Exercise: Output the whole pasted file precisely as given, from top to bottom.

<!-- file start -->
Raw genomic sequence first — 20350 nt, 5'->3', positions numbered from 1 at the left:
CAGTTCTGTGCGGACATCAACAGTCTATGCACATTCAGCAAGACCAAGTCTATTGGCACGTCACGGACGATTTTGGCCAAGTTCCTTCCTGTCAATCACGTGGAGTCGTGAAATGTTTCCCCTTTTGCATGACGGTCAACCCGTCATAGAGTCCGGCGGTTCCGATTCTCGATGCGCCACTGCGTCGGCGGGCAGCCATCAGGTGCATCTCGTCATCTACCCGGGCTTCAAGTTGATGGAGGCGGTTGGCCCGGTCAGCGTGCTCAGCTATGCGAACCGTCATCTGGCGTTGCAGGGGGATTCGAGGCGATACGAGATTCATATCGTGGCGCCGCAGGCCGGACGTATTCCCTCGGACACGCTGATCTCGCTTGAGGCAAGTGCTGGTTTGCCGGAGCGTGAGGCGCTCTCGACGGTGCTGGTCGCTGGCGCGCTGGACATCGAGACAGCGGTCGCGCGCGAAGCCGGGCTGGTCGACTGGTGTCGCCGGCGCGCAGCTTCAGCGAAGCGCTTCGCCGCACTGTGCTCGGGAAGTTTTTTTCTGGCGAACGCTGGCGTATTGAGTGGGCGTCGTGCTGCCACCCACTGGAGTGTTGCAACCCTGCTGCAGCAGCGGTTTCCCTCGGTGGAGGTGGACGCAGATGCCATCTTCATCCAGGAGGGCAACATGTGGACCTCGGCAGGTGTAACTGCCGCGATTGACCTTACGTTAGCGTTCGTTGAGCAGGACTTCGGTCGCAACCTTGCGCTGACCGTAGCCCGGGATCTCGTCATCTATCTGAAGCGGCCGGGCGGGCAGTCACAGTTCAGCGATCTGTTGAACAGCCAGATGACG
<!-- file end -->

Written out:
Raw genomic sequence first — 20350 nt, 5'->3', positions numbered from 1 at the left:
CAGTTCTGTGCGGACATCAACAGTCTATGCACATTCAGCAAGACCAAGTCTATTGGCACGTCACGGACGATTTTGGCCAAGTTCCTTCCTGTCAATCACGTGGAGTCGTGAAATGTTTCCCCTTTTGCATGACGGTCAACCCGTCATAGAGTCCGGCGGTTCCGATTCTCGATGCGCCACTGCGTCGGCGGGCAGCCATCAGGTGCATCTCGTCATCTACCCGGGCTTCAAGTTGATGGAGGCGGTTGGCCCGGTCAGCGTGCTCAGCTATGCGAACCGTCATCTGGCGTTGCAGGGGGATTCGAGGCGATACGAGATTCATATCGTGGCGCCGCAGGCCGGACGTATTCCCTCGGACACGCTGATCTCGCTTGAGGCAAGTGCTGGTTTGCCGGAGCGTGAGGCGCTCTCGACGGTGCTGGTCGCTGGCGCGCTGGACATCGAGACAGCGGTCGCGCGCGAAGCCGGGCTGGTCGACTGGTGTCGCCGGCGCGCAGCTTCAGCGAAGCGCTTCGCCGCACTGTGCTCGGGAAGTTTTTTTCTGGCGAACGCTGGCGTATTGAGTGGGCGTCGTGCTGCCACCCACTGGAGTGTTGCAACCCTGCTGCAGCAGCGGTTTCCCTCGGTGGAGGTGGACGCAGATGCCATCTTCATCCAGGAGGGCAACATGTGGACCTCGGCAGGTGTAACTGCCGCGATTGACCTTACGTTAGCGTTCGTTGAGCAGGACTTCGGTCGCAACCTTGCGCTGACCGTAGCCCGGGATCTCGTCATCTATCTGAAGCGGCCGGGCGGGCAGTCACAGTTCAGCGATCTGTTGAACAGCCAGATGACG